Being away from family and friends, a support system is especially difficult because of the additional fears of all the unknowns that accompany the situation,” Kelly Schoonaert, an associate professor of Health Promotion and Wellness from University of Wisconsin Stevens Point, said. “You don’t know when you’ll be able to go home again, [or] if you will see your loved ones.  You don’t know if the place you are in has the capacity to treat all the possibilities. You don’t know when it will be over.”

Experts suggest that the most important thing families can do for students abroad is to contact them frequently. 

“Some of the common needs of international students and students abroad are financial support or needs, access to healthcare services, socialization with others in their respective place of residence and having an open channel of communication with families and university staff,” Zaaeed said.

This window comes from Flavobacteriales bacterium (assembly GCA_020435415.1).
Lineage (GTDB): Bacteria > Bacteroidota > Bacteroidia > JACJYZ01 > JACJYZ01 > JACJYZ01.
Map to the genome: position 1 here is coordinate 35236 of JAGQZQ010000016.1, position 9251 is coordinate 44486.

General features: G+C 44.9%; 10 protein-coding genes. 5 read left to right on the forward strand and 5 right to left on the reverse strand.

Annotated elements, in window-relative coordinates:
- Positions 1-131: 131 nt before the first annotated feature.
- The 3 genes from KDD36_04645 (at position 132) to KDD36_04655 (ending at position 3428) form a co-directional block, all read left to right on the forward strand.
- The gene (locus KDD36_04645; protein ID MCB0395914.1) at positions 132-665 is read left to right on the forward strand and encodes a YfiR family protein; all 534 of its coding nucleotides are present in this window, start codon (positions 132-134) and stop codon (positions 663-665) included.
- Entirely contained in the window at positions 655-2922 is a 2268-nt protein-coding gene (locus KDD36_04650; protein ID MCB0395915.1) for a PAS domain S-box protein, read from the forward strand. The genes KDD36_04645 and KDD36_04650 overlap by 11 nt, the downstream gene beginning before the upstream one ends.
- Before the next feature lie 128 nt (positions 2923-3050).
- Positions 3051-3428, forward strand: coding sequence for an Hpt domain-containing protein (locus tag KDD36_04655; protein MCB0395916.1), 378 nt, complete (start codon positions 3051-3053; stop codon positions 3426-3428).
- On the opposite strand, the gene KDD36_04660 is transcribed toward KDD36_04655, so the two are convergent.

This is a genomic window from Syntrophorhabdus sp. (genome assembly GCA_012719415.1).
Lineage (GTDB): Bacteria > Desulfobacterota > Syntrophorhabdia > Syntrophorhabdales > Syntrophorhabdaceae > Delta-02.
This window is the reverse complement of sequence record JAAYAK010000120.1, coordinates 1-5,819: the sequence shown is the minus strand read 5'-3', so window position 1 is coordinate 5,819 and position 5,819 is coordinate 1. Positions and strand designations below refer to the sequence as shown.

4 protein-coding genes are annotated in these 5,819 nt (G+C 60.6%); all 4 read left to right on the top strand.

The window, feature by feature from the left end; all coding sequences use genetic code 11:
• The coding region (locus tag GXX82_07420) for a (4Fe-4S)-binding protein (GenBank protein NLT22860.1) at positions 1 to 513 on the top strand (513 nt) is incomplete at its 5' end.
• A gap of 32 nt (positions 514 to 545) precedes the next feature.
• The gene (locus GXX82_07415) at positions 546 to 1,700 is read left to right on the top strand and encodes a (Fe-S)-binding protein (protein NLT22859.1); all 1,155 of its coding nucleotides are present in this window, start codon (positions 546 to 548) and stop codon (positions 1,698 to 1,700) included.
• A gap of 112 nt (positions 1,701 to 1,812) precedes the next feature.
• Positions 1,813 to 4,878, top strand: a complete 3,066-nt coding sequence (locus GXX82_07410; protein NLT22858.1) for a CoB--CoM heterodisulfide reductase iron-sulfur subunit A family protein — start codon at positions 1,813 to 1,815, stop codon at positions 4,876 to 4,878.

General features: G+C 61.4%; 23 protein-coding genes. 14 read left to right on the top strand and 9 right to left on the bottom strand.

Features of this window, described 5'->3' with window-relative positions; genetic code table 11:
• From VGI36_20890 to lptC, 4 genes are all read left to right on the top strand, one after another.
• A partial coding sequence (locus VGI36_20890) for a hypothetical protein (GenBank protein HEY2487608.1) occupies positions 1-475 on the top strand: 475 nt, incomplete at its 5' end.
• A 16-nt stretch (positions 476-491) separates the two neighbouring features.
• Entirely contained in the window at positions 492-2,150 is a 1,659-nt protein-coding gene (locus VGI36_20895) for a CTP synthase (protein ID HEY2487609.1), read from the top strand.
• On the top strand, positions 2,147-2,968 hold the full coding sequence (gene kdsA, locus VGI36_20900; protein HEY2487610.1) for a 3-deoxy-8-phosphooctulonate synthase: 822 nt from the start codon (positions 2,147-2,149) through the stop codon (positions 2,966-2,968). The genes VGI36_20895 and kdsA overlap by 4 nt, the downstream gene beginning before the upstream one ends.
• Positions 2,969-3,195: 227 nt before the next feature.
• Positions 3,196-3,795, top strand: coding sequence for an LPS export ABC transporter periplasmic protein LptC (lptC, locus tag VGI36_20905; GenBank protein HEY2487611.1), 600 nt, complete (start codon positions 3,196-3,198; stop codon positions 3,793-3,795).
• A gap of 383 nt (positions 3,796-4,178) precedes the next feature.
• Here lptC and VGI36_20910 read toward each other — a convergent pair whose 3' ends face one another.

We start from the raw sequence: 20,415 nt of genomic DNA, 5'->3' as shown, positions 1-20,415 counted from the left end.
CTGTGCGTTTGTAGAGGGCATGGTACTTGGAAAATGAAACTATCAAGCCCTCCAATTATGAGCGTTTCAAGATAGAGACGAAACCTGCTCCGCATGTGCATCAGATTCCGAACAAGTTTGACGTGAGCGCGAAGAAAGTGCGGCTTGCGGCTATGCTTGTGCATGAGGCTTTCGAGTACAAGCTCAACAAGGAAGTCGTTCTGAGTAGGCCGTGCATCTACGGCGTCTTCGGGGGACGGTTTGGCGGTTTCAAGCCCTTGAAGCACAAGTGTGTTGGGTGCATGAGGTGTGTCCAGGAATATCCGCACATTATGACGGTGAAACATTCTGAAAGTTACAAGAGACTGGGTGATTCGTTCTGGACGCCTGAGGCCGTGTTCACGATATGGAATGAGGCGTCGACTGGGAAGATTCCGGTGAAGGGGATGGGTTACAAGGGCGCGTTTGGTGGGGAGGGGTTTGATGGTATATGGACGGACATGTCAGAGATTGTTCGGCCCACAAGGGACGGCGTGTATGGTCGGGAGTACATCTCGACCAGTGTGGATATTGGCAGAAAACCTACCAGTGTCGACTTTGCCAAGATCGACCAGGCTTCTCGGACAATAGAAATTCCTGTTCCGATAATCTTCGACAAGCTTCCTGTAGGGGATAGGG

Despite coming up against closed borders, international students continue to find ways to go home. Universities, meanwhile, have begun to strictly advise students who have already left to postpone plans to return. 

“My university advised students who have already gone back home to not book their return flights,” Sena Bakkurt, an undergraduate student at Warsaw University, Poland, said. “After that, I’ve decided to return home to Turkey, İzmir, but the borders were long closed. So I emailed the Turkish Embassy. They got back to me within 10 minutes and told me there was a flight in two hours and that they didn’t know when the next flight would be.”

Germany has decided to allow smaller shops to reopen starting April 20 alongside final year primary school pupils will start returning to class on May 4.

Embassies have not made any announcement regarding when they will reopen. 

About Rabia Gursoy 7 Articles
I am currently a junior at Stony Brook University's School of Journalism and also work as the social media and communications coordinator at the Office of Student Affairs. My passion in journalism is towards international news reporting. Besides this, I am also passionate about audio and video editing. I am currently the multi-media assistant editor at the Statesman Newspaper. Born in Turkey and raised in New York, I am currently based in New York.